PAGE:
So, we predict that the scenario looks like this: A low sulfur content in the fuel does not have enough acidity to generate corrosion pits which will act as a reservoir for CLO.

Whatever acidity was in the fuel has been more than neutralized by;

  • Base number in the CLO of 40 or above
  • The feed rate of 0.6 g/KWH or above

Both a and b create an alkaline condition which is a prime precondition for scuffing. The high‐top landing on the piston crown assists this process by exposing a large surface area with a very thin lubrication film. We were able to see in the 11 cases reported that the crown carries wear marks which could be caused by scuffing between cylinder liners and piston crown.

It is important to understand the phenomenon of scuffing which is caused because of the heat of friction during the rubbing and due to very little availability of the lubricant on the surface of the piston. The material of the piston and cylinder liner fuse together which is similar to welding. However, with the movement of the piston, the weld is broken and in the next stroke, again another weld is formed. This is the process of scuffing. By nature, since scuffing eats into the body of liner material the damage to the liner (liner wear) will be excessive.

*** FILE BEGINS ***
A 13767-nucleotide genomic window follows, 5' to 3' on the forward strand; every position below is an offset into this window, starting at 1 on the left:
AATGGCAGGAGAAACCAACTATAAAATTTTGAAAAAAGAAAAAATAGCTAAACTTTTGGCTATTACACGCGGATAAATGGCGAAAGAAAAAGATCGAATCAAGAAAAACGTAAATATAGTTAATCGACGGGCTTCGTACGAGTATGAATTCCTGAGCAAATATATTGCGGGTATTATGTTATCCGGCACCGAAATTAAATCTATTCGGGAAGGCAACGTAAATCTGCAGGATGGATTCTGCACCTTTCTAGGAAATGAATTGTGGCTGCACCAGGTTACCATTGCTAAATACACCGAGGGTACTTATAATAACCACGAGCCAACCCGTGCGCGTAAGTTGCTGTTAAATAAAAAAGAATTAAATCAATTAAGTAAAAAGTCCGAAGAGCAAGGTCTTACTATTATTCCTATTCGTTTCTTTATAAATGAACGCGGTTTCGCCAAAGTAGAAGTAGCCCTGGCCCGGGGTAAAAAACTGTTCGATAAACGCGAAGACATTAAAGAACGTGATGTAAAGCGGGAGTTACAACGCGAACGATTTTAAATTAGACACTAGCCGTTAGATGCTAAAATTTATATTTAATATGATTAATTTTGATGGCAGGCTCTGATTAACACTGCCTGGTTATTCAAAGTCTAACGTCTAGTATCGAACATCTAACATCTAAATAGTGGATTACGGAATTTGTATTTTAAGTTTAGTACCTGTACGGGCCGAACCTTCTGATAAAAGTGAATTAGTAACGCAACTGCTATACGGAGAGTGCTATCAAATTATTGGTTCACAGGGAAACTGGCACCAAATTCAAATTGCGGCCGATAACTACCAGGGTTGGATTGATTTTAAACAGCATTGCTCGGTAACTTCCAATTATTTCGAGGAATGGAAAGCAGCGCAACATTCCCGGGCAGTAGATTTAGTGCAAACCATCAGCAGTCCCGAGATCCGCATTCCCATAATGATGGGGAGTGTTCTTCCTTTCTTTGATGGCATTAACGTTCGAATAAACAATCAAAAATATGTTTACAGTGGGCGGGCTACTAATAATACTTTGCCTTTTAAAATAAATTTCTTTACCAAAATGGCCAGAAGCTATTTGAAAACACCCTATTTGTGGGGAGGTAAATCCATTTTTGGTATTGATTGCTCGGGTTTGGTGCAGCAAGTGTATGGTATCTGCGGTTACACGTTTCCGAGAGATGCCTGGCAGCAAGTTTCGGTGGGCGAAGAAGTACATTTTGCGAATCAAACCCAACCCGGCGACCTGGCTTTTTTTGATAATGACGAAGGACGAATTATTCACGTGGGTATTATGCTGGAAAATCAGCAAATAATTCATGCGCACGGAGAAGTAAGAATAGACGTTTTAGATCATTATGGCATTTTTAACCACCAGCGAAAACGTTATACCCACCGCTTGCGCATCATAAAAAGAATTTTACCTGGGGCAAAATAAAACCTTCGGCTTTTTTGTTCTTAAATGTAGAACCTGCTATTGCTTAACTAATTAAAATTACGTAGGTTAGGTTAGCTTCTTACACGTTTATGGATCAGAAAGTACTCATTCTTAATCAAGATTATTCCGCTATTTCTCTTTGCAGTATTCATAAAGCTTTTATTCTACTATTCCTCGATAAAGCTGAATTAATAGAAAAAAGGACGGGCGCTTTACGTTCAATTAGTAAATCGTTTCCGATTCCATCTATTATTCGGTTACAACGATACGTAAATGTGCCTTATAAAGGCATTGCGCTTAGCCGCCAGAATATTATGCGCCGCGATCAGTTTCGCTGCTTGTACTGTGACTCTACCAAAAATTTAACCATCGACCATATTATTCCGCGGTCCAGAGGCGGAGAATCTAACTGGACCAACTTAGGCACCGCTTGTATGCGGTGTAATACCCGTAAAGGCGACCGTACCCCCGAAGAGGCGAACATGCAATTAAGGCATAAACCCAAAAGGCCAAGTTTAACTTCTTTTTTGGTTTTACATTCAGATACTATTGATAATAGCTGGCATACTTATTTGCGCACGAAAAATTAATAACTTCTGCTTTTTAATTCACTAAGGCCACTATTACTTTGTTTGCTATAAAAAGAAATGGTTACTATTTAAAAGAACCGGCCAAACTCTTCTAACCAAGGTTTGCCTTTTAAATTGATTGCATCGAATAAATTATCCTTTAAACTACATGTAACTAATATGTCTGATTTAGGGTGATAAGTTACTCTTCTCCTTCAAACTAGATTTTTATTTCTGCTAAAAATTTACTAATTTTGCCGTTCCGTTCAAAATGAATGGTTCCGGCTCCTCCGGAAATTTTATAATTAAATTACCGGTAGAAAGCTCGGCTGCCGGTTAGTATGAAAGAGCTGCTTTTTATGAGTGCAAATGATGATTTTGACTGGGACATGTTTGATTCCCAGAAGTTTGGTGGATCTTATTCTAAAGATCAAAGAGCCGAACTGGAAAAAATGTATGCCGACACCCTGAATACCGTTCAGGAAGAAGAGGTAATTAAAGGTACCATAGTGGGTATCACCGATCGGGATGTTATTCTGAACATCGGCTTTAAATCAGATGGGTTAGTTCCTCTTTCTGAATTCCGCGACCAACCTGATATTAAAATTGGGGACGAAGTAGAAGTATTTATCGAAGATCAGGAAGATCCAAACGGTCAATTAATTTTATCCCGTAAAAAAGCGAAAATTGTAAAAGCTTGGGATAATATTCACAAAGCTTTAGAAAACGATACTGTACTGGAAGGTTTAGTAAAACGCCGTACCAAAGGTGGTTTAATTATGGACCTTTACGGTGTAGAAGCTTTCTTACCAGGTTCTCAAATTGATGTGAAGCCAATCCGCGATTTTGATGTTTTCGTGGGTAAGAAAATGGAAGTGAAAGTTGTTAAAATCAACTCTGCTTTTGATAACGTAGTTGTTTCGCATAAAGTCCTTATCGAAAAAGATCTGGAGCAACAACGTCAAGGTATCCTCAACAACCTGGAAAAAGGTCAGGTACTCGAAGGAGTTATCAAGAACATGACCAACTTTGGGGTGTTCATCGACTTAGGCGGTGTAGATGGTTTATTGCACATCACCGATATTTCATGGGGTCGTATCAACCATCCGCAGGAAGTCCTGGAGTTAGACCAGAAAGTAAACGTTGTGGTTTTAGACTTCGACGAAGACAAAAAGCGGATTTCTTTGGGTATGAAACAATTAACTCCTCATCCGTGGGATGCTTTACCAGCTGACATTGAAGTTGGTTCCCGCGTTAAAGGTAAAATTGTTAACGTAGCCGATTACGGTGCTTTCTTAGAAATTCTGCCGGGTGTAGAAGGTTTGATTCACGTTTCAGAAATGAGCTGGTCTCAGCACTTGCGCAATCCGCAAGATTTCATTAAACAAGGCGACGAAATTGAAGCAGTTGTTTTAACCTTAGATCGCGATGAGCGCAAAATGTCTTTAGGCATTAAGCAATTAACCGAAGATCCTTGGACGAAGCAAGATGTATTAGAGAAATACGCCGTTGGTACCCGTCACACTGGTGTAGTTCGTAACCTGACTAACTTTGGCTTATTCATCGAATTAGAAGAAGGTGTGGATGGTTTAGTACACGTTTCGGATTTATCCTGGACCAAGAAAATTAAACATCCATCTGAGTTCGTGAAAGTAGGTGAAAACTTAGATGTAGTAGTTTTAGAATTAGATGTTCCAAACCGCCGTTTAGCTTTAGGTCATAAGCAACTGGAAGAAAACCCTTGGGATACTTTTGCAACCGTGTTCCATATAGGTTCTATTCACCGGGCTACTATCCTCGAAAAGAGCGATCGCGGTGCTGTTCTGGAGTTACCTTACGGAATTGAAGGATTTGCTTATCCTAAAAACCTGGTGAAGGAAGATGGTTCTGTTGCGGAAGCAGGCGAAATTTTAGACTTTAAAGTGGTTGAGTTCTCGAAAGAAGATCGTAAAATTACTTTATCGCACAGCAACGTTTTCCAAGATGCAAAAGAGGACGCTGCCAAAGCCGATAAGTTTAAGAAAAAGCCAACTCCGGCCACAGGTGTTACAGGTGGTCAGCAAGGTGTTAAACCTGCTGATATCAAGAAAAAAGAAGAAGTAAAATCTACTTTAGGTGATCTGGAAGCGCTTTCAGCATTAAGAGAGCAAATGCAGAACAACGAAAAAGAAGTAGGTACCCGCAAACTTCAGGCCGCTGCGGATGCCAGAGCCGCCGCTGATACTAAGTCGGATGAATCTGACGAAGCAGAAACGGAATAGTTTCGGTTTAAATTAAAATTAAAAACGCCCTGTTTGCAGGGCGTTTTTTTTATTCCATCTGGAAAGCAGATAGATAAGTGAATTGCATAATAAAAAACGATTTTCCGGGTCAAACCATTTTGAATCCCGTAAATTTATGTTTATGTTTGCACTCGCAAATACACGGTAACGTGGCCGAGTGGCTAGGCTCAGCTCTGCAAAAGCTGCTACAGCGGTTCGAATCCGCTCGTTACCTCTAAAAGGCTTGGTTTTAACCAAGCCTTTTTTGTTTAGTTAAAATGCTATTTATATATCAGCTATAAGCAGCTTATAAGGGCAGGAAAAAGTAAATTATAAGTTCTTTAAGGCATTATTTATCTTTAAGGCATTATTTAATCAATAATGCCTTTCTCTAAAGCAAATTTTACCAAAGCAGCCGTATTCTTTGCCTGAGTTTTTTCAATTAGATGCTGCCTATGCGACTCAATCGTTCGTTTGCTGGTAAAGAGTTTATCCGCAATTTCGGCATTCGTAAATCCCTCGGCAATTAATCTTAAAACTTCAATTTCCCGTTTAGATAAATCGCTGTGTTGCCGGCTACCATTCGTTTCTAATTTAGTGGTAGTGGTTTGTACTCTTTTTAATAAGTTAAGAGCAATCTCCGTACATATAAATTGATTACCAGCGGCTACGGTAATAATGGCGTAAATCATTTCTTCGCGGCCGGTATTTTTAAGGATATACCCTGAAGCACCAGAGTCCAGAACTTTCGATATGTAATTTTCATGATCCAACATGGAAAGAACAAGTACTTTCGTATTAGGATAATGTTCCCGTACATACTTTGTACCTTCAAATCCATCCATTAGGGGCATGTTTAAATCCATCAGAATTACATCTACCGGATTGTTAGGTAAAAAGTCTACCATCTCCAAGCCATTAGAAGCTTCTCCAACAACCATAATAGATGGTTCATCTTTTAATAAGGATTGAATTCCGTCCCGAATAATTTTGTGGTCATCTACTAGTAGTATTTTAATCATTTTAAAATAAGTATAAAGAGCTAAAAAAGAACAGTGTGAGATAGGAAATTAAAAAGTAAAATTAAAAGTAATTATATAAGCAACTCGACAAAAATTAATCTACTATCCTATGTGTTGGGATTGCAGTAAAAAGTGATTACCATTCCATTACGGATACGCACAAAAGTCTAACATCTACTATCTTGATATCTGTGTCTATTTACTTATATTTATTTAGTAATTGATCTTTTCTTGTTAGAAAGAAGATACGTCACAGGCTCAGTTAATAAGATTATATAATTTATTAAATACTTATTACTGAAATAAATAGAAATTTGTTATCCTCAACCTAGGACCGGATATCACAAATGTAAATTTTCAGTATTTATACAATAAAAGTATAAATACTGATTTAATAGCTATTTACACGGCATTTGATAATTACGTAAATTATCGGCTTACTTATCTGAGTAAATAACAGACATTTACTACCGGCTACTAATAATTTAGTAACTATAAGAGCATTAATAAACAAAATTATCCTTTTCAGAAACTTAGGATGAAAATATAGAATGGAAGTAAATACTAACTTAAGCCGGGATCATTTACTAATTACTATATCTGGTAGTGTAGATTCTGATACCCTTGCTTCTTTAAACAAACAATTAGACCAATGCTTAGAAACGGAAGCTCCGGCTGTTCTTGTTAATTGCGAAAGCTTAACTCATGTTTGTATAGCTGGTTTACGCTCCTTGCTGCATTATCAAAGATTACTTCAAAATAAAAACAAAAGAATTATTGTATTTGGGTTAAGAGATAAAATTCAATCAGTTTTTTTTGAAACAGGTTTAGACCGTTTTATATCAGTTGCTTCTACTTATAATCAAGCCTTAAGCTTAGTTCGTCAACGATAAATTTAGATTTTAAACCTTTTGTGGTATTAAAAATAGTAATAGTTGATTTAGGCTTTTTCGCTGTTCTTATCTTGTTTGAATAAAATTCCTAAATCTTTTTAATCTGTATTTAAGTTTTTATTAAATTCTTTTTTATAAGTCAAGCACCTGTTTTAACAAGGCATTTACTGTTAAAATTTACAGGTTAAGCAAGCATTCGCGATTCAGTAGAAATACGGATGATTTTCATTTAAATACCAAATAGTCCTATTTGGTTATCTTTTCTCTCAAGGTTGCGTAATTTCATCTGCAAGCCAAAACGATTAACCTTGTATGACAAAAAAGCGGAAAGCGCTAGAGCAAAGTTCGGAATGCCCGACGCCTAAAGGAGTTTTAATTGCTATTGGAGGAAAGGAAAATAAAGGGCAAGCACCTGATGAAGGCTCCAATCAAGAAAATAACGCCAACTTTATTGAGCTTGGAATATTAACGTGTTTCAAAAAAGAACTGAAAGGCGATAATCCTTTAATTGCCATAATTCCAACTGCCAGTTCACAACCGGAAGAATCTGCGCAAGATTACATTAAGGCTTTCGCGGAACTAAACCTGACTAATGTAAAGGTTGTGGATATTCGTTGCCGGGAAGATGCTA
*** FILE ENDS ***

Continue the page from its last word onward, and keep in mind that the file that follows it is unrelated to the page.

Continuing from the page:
Liner wear tendency is usually in the Port /Starboard direction of the liner. This causes ovality in the liner. Once the ovality exceeds certain limits, the rotation of piston rings in the groove is restricted and the ring may not wear evenly, leading to thinning of the piston ring in Port/Starboard direction and will break off prematurely.

Second stage of damage:

Let us now come to the next stage after the initial scuffing has taken place on the cylinder liner. The liner surface will be heavily scored, and scuffed material will be sticking out. When the piston ring comes into contact with scuffed portions of the cylinder liner, the piston ring wears out rapidly (this is why MAN recommends chromium coated piston ring which will cut scuffing material out and help in regaining a relatively smooth surface for the cylinder liner). The CLO detergency assists in removing the liner material carried by the piston ring. If this detergency does not happen efficiently, the scuffed material keeps adding on and promotes more wear. Excessive piston ring wears is seen as well.

Fine hard metallic particles dislodged from scuffed liner surface will penetrate in piston ring grooves and adhere in the 0.4mm axial clearance between a piston ring and piston ring grooves. This will wear off the piston ring grooves prematurely accelerating the piston ring breakage.

This results in the piston ring wearing out rapidly and when over 40 % of the piston ring width is worn out, the ring does not have the strength to withstand the shear stress and it breaks.

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Source: Viswa Group